1. Traveller
    2. MegaTraveller
    3. Traveller: The New Era
    4. Traveller 4
    5. Traveller 5

    It is still being published today, and there are several authors who got their start writing Traveller adventures.

  8. Played 9 of the ten mentioned, one that isn’t mentioned and has a loyal fan base still is Ken St Andre’s. Tunnels & Trolls
    This game had a wealth of solo adventures as well as the deviously classic Grimtooths Traps Vol 1 & 2 .

    It was a game that never took itself too seriously . Character creation took minutes and dungeons could be complex or done on the fly.

    1. Loved Tunnels and Trolls. Liz Danforth’s art is second to none, and the solo dungeons were deadly. They had a great little magazine in Sorcerer’s Apprentice. Sorry to see that not as successful as it could have been.

  9. The lack of superhero games is the major observation – with Champions, Marvel Super Heroes and DC Heroes all making a splash in the 1980s. So did the Judge Dredd RPG (if that counts as a supers game).

    The rest of the list I generally agree with, albeit not necessarily the placings or some of the commentary. One has to take into account that some of these games were big in the UK, which is linked to the availablity of games through the, then independent gaming magazine, White Dwarf. D&D, Traveller and the Chaosium games were all distributed through deals with Games Workshop, while WFRP was a homegrown game. This accounts for much of their popularity at the time. It also should be noted that, at the time, gaming sales were still heavily dominated by D&D/AD&D, regardless of the competition.

    1. I noticed that too, as did a large number of my friends. No Supers? Superhero games were all the rage in the 80s. There were so many! Marvel, DC, V&V, Champions, Heroes Unlimited, Golden Heroes! Many we played a lot of these in those days.

  10. You missed a number of other ‘dark’ roleplaying games, notably Kult – which was a successful translation of a Swedish game, and more obviously Cyberpunk 2020. Feng Shui created a splash against this tendency, as did Castle Falkenstein and so did Deadlands, although this was still technically a horror game (just more jocular in tone). One should also take note of the rise in Mind’s Eye Theatre (LARP) gaming, and diceless gaming which was pioneered with Amber Diceless.

    Fudge, I’m afraid, barely registed in significance at the time, while Heavy Gear was a lot more prominant in game circles than Mechwarrior ever was.

    In terms of Call of Cthulhu, in fact, it was regarded as a bit stuffy in the early 1990s compared to all the other horror RPG games that emerged. A number of popular 70s and 80s games suffered a bit of a hiatus in the 1990s – RuneQuest was barely seen, for example. However, Call of Cthulhu reclaimed a ‘cool spot’ in the later 1990s with the emergence of the Delta Green supplements (that essentially tied it to The X Files).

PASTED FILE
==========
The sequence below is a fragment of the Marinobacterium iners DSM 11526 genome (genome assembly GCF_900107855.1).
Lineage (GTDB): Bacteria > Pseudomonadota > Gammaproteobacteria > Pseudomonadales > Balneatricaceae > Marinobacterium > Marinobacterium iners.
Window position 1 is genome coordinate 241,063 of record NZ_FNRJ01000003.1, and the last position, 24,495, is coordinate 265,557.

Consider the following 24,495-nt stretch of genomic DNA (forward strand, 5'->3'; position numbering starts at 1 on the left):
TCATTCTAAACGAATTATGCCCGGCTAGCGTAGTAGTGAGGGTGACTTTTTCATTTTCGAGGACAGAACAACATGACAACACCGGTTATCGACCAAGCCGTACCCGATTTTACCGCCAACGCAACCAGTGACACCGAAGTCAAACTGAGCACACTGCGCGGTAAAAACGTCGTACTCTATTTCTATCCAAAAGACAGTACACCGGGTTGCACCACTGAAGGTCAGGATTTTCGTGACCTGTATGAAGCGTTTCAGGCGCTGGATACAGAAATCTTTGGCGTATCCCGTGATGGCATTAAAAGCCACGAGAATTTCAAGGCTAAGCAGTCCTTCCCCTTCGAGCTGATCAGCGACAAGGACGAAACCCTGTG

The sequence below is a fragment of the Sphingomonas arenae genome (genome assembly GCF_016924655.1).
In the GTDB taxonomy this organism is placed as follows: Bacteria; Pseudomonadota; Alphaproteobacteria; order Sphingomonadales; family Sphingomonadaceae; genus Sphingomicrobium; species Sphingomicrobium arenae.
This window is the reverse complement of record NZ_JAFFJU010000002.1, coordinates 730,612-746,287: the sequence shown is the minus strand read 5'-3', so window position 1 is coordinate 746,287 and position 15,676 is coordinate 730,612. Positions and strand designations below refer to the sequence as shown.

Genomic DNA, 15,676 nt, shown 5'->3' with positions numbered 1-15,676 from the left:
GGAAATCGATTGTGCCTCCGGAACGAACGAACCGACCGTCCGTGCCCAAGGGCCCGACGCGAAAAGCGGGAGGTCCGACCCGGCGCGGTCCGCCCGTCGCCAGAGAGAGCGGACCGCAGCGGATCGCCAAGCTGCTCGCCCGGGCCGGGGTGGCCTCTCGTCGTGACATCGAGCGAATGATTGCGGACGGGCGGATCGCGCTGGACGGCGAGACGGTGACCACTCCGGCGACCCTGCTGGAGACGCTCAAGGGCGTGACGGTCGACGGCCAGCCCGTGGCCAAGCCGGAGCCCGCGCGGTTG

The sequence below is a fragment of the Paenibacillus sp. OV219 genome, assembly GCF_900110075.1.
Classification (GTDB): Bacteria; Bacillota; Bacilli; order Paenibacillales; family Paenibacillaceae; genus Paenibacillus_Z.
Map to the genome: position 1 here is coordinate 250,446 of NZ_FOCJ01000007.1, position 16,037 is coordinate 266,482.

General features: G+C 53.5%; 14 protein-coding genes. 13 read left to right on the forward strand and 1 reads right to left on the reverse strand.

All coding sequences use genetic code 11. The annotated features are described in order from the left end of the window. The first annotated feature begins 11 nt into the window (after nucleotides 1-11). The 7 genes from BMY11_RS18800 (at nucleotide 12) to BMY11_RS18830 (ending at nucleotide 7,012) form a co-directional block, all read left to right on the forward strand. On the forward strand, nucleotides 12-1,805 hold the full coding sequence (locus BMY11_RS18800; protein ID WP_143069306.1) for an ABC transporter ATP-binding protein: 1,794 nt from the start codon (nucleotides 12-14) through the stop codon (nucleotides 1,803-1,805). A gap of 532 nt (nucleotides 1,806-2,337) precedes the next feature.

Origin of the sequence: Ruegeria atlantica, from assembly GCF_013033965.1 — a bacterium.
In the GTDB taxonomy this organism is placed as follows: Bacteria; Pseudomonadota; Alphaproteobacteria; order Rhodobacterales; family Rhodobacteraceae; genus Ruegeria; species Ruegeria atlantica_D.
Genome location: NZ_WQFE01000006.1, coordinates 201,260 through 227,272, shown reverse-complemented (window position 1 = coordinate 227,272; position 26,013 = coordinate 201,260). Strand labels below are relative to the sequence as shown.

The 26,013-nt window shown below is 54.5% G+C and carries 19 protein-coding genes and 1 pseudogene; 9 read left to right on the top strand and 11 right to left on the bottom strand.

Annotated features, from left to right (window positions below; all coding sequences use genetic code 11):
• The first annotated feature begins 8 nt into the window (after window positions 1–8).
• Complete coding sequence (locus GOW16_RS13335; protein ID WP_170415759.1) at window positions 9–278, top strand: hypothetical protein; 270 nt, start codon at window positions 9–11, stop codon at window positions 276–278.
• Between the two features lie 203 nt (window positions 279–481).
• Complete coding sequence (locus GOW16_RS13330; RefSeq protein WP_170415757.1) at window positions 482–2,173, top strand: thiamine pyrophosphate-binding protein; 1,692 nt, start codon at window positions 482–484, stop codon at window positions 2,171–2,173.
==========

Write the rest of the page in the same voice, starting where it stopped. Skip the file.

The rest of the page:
1. I almost put Cyberpunk 2020 on the list. It was the last game I cut to get it down to ten. And I honestly forgot that Amber was a thing.

      I’ll disagree on Fudge though. As someone who spent most of the 90s a broke teenager with equally broke friends, Fudge’s free rules were a godsend. It’s also the only game other than D&D I remember getting a lot of play in online chatrooms in the 90s.

  11. Call of Cthulhu’s mechanics are heavily-based on Runequest’s as they were both from the same Chaosium “Basic Roleplaying” skills/percentile house system, though where Cthulhu triumphed was in the tremendously high quality of its (award-winning and deeply researched and well-plotted) supplements and adventure scenarios / campaign books.

  12. Rolemaster is hardly as bad as you make out. In fact, several of the games listed above MERP involve heavier die-rolling mechanics. Consider a standard combat action between RQ and RM for example (and I prefer RQ)

    RM: Calculate first strike, roll d100 hit, roll again if open-ended. If fumble, roll again, check chart, apply results. If hits, apply, If hits and critical, roll again on critical chart and apply.

    RQ: Calculate first strike, roll d100 to hit. If hit, opponent rolls parry or dodge (or subracts Def for RQ1 and RQ2). If parry, roll damage, subtract weapons AP, apply results. If parry fails roll hit location, roll damage, subtract armour, apply results. If miss, roll parry or dodge, apply results – this may include the defender rolling damage against weapon. If fumble, roll against fumble table, apply results.

    Rolemaster does have a lot of charts, but they’re not complex. If it erred, it’s because most of what it included in charts could have been achieved in calculation (which is something GURPS does instead).

  13. TMNT and Ghostbusters were brilliant.
    I’d add/replace with
    Toon
    Space Opera
    Stormbringer
    In the Labyrinth
    Bunnies & Burrows (original)
    Boot Hill
    Flashing Blades
    Champions
    Empire of the Petal Throne
    West End’s Star Trek the Roleplaying Game

  14. Nice article but I was surprised Champions didn’t make the cut. That game dominated the NC Triangle area in the 90’s.